The option with

T1: A B C and T2 A D (to avoid the updates)
works very well with a simple query

Insert into T2 (A, D)
select A, functionToGetD from T1 left join T2 on T1.A = T2.A
where T2.A is null

The above gives me the new records for those where D was not filled yet.
Since they are all new records, I have no trouble with the MVCC

On 21 Aug 2005, at 21:06, Jeffrey W. Baker wrote:

On Sun, 2005-08-21 at 20:32 +0200, Yves Vindevogel wrote:


Say I have a table with column A, B, C, D
A has a unique index on it (primary key)
B and C have a normal index on it
D has no index

If I perform a query like update tbl set D = 'whatever' ;
that should make no difference on the indexes on the other columns,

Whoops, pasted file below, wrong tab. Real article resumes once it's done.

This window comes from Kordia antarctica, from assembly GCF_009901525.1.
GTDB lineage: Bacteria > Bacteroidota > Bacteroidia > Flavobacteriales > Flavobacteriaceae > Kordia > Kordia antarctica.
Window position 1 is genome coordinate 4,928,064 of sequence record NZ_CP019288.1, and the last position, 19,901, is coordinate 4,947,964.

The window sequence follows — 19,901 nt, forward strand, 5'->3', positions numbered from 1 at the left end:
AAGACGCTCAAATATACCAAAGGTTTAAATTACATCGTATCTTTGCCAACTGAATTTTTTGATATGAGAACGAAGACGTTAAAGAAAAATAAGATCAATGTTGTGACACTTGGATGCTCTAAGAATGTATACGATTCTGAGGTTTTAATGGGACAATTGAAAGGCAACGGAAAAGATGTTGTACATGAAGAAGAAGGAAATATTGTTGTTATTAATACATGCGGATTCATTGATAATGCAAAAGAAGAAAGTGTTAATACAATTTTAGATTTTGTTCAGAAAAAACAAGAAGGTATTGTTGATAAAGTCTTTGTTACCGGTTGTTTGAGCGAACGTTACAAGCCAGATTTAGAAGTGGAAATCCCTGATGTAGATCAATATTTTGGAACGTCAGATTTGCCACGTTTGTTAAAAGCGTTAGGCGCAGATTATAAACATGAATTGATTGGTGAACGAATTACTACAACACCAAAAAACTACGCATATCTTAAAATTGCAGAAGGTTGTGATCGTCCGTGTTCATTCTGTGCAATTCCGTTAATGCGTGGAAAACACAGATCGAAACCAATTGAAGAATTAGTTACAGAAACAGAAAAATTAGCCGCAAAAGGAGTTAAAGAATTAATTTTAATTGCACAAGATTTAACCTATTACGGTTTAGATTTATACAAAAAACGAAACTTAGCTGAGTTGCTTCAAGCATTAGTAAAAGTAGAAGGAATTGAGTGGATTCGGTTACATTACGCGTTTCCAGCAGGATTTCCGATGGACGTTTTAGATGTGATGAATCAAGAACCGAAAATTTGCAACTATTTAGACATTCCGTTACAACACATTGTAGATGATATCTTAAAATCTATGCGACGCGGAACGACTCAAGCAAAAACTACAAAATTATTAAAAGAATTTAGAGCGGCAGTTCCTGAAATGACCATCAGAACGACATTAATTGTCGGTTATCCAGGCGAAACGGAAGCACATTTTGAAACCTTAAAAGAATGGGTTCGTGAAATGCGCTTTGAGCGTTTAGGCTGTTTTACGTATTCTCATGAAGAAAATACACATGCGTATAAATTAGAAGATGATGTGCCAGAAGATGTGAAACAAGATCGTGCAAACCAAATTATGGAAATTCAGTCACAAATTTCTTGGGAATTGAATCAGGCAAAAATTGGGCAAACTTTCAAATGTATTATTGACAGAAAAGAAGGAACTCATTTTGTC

right ?

What postgresql does on update is to make a new record, so there will be
two records in your table and two records in your index. You would need
to vacuum the table to mark the space for the old record free, and you
would need to reindex the table to shrink the index.

Or is there some kind of mechanism that does create a sort of new
record, thus makes the indexes go wild.



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Met vriendelijke groeten,
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Kind regards,

Yves Vindevogel

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